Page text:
Philip Burton 1936 - 2023

SWLA Founder member

Philip John Kennedy Burton was born on 9th January 1936 in Highgate, north London and attended Finchley Grammar School. His interest in birdwatching began in the local countryside and took him to the coastal marshes of Essex, where he developed an early passion for geese and wildfowling. His notebooks from that time, filled with field sketches in ink and pencil, reveal the development of his self-taught artistic ability. 

Phil went to University College London, to study Zoology, and during this time began to travel abroad. He organised expeditions to Denmark, Lapland and Spitsbergen in search of geese, and following university, with his wife, Jennie, joined an expedition to the South Caspian Sea in modern day Iran.

After a start as a biology teacher, Phil joined the Natural History Museum in 1967, and completed a PhD at the University of London investigating the feeding anatomy of waders in 1969. Phil was integral to the transfer of the bird collections from London to the newly built facilities at Tring, and transferred there in 1971, becoming a Principal Scientific Officer, with the family moving to nearby Berkhamsted. At Tring, Phil was responsible for the museum’s bird anatomical collections, particularly the spirit collection which was the focus of his cranial anatomy research. In addition to his work on waders and other waterbirds, he produced a landmark analysis of the anatomy of the extinct New Zealand Huia. Phil took part in several museum expeditions, including the Darien Gap Expedition to Panama in 1972 and others to Guyana, Sabah, Sarawak, Australia, Indonesia and Papua New Guinea.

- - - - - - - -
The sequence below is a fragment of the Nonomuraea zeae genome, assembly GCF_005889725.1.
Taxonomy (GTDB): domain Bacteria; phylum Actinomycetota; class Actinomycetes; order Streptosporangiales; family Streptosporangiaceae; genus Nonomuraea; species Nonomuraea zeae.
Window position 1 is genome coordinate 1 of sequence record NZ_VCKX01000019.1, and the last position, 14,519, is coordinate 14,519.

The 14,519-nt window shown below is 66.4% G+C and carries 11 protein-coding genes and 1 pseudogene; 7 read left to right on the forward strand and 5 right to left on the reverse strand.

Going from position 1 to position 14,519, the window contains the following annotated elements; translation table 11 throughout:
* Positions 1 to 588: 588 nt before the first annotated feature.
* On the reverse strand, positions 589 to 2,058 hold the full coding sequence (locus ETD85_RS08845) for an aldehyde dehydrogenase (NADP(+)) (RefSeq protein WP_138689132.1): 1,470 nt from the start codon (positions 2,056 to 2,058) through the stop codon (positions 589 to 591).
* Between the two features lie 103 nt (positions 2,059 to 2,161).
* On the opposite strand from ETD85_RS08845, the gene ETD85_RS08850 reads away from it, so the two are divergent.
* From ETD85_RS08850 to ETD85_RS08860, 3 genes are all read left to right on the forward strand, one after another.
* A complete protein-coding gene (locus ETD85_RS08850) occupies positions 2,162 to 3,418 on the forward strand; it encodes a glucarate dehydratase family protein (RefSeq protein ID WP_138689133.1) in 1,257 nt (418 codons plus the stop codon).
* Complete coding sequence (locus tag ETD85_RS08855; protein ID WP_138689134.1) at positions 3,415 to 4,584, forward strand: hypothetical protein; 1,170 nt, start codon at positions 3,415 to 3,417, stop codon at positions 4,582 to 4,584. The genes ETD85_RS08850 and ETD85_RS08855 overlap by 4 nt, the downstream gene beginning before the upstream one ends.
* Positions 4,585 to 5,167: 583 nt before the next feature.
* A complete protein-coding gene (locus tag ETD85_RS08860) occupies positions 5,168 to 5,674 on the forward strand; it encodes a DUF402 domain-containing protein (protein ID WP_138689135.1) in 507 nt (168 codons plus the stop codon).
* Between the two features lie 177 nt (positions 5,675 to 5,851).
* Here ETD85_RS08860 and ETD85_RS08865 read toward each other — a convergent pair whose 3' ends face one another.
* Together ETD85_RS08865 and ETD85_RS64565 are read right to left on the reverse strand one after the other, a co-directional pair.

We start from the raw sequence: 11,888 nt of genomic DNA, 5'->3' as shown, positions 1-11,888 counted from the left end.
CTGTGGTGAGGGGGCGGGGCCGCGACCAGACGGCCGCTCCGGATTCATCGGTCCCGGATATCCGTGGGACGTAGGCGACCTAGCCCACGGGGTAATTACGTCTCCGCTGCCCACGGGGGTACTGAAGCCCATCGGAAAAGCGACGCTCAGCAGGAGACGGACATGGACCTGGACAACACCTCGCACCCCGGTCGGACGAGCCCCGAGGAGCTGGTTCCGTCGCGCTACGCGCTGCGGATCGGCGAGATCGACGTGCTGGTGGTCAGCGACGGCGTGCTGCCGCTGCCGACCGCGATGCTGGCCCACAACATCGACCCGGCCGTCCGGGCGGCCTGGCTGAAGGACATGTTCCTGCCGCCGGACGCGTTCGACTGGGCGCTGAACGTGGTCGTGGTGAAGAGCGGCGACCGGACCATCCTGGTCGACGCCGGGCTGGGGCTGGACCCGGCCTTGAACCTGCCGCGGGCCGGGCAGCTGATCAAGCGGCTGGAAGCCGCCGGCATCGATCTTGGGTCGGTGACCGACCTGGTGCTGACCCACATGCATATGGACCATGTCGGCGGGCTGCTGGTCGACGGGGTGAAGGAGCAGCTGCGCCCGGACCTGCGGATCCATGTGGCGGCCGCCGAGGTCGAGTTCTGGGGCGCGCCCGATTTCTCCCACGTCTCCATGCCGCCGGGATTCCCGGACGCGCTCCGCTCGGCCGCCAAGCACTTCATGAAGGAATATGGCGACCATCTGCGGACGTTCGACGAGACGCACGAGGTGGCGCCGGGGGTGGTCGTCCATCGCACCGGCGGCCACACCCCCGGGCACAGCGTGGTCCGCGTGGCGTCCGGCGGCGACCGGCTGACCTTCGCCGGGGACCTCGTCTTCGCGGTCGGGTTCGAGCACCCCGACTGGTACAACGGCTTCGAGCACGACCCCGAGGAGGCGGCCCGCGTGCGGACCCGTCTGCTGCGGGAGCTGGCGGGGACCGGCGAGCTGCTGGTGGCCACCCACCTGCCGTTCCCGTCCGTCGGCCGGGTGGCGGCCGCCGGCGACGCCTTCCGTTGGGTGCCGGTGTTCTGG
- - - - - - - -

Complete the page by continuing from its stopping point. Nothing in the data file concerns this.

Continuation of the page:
Beyond the museum, Phil achieved considerable recognition as an artist and author. He was a founder member of the Society of Wildlife Artists in 1964, with early work in a range of media, including oil, and he had a detailed precise style reflective of his knowledge of birds, honed by years of anatomical work. His popular writing included The Birdlife of Britain’ with Peter Hayman, and Birds of Prey of the World’ with Trevor Boyer. He was particular noted for his work as an illustrator, produced in acrylic and which included leading work and notable contributions on nestlings in Collin’s Field Guide to Bird Nests, Eggs and Nestlings’, waders in Birds of the Western Palearctic’, New World vultures and falcons in Raptors of the World’ and kingfishers, rollers and bee-eaters in The Birds of the Thai-Malay Peninsula’.

Throughout his career and after retirement, his outside interests continued and deepened. Through his Brent Goose surveys in Essex he became one of the first organisers of the national Estuaries Survey in the 1960s. He was a British Trust for Ornithology bird ringer and nest recorder from 1953, developing long-running projects on farmland birds of prey, and a founder committee member of the Buckinghamshire Bird Club and Vice-Chairman of the Hawk and Owl Trust. In his later years, he returned once more to non-illustrative work, working primarily in acrylic and using field sketches and photographs as reference, exhibiting regularly at SWLA

Niall Burton